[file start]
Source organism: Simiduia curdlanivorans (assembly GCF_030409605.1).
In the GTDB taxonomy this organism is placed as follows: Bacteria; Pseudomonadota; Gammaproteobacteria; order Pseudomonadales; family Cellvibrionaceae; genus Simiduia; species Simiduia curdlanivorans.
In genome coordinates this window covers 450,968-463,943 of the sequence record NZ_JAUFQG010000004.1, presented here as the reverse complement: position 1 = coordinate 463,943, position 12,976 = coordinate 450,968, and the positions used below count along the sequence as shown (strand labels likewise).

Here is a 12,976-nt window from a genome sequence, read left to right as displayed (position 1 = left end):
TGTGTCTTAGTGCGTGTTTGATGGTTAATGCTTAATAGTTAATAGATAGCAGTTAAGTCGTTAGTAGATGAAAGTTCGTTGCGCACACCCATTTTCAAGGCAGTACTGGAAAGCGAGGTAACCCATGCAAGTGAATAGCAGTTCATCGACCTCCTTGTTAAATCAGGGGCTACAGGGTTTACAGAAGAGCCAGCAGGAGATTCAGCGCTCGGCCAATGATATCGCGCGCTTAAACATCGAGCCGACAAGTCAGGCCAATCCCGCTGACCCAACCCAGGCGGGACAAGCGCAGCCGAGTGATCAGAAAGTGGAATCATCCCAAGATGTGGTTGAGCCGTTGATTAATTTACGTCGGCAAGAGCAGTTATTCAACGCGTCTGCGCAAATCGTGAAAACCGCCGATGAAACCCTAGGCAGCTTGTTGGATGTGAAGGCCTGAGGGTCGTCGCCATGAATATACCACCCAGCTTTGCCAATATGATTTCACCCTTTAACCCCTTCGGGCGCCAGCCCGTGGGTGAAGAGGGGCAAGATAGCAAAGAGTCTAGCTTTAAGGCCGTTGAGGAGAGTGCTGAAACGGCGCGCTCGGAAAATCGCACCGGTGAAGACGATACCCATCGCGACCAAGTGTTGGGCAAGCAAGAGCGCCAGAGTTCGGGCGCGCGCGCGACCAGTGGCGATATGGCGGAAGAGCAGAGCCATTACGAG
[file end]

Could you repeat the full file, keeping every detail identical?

Source organism: Simiduia curdlanivorans (assembly GCF_030409605.1).
In the GTDB taxonomy this organism is placed as follows: Bacteria; Pseudomonadota; Gammaproteobacteria; order Pseudomonadales; family Cellvibrionaceae; genus Simiduia; species Simiduia curdlanivorans.
In genome coordinates this window covers 450,968-463,943 of the sequence record NZ_JAUFQG010000004.1, presented here as the reverse complement: position 1 = coordinate 463,943, position 12,976 = coordinate 450,968, and the positions used below count along the sequence as shown (strand labels likewise).

Here is a 12,976-nt window from a genome sequence, read left to right as displayed (position 1 = left end):
TGTGTCTTAGTGCGTGTTTGATGGTTAATGCTTAATAGTTAATAGATAGCAGTTAAGTCGTTAGTAGATGAAAGTTCGTTGCGCACACCCATTTTCAAGGCAGTACTGGAAAGCGAGGTAACCCATGCAAGTGAATAGCAGTTCATCGACCTCCTTGTTAAATCAGGGGCTACAGGGTTTACAGAAGAGCCAGCAGGAGATTCAGCGCTCGGCCAATGATATCGCGCGCTTAAACATCGAGCCGACAAGTCAGGCCAATCCCGCTGACCCAACCCAGGCGGGACAAGCGCAGCCGAGTGATCAGAAAGTGGAATCATCCCAAGATGTGGTTGAGCCGTTGATTAATTTACGTCGGCAAGAGCAGTTATTCAACGCGTCTGCGCAAATCGTGAAAACCGCCGATGAAACCCTAGGCAGCTTGTTGGATGTGAAGGCCTGAGGGTCGTCGCCATGAATATACCACCCAGCTTTGCCAATATGATTTCACCCTTTAACCCCTTCGGGCGCCAGCCCGTGGGTGAAGAGGGGCAAGATAGCAAAGAGTCTAGCTTTAAGGCCGTTGAGGAGAGTGCTGAAACGGCGCGCTCGGAAAATCGCACCGGTGAAGACGATACCCATCGCGACCAAGTGTTGGGCAAGCAAGAGCGCCAGAGTTCGGGCGCGCGCGCGACCAGTGGCGATATGGCGGAAGAGCAGAGCCATTACGAG